Fundraisers, film and Dia de los Muertos planned
THE SANTA CLARA
October 24, 2013
The Chicano and Latino populations in the United States are continually growing, making our country more and more diverse.
Programs and events are occurring campus-wide in honor of Chicano/Latino Heritage Month. Students and faculty are encouraged to celebrate, learn and become more active throughout the month.
“It’s critical now more than ever that we are knowledgeable and passionate to learn about the communities and histories of various groups,” said Jade Agua, the program director in the Office for Multicultural Learning.
Agua stressed the influence that religious, social, socioeconomic and political issues have on our communities. She believes that if we wish to work together towards a brighter future, it is in the community’s best interests to have a breadth and depth of understanding about these issues and the growing cultural diversity.
The OML worked closely with Somos Mayfair to put on the first two events of the month. Somos Mayfair is a community-based organization established to help build healthier families through cultural activism.
The first event, Gracias a la Vida, provided students with the opportunity to volunteer at Somos Mayfair’s annual fundraising event held at Mexican Heritage Plaza in east San Jose, Calif. on Thursday, Oct. 17. The second event was a film screening of the movie “Walkout” that was held on Tuesday in the Benson Memorial Center.
The events were purposed toward creating awareness and to close the reading achievement gap among third-graders in San Jose’s Mayfair neighborhood, which includes generations of Latino immigrants.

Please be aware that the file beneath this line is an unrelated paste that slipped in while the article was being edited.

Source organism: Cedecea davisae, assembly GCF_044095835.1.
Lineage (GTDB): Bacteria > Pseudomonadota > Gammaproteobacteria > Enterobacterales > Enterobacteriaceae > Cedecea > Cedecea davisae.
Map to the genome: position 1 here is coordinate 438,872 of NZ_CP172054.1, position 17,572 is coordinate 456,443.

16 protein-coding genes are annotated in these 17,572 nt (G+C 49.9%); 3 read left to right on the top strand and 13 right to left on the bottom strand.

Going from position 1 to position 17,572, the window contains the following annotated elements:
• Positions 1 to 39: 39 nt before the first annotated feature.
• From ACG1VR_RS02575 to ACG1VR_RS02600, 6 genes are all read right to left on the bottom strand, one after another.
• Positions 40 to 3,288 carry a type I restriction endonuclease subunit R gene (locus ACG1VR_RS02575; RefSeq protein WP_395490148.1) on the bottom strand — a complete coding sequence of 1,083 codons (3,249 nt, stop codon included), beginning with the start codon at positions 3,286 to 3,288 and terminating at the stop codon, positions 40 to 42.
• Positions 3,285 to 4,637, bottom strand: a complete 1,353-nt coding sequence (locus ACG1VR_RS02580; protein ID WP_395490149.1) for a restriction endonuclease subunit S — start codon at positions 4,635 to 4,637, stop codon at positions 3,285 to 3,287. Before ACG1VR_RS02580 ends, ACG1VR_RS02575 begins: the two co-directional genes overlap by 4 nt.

The film “Walkout” portrays the circumstances that provoked the estimated 10,000 students to walk out of five high schools in 1968. The film identifies a variety of holes in the nation’s public education system and celebrates the work of Sal Castro.
Castro, who passed away earlier this year, was a social studies teacher and mentor for the group of students who walked at the time. The film screening was followed by a brief discussion.
Agua suggests compounding the two examples — the walkouts in 1968 and the slowly developing education system in Mayfair — to form a debatable issue for the OML discussion led by Adrian Felix from the Latin American and Latino Studies Department at University of California, Santa Cruz, which will take place Oct. 24 from 4 p.m. to 6:30 p.m. in Parlor B of Benson Memorial Center.
OML seeks to encourage critical thinking about our current communal statutes by opening the floor to discuss the United States’ outdated public education system within our community.
The goal is to bring as many minds of the community together to explore creative solutions to such systematic issues.
OML will also celebrate El Día de los Muertos on Tuesday, Oct. 29 An altar will be set up in memory of loved ones who have passed. OML welcomes students to bring any photos or memorial pieces of loved ones to help enrich the altar. Pan dulce, Mexican hot chocolate, and calavera painting will take place.
Contact Naushaba Khan at firstname.lastname@example.org or call (408) 554-4852.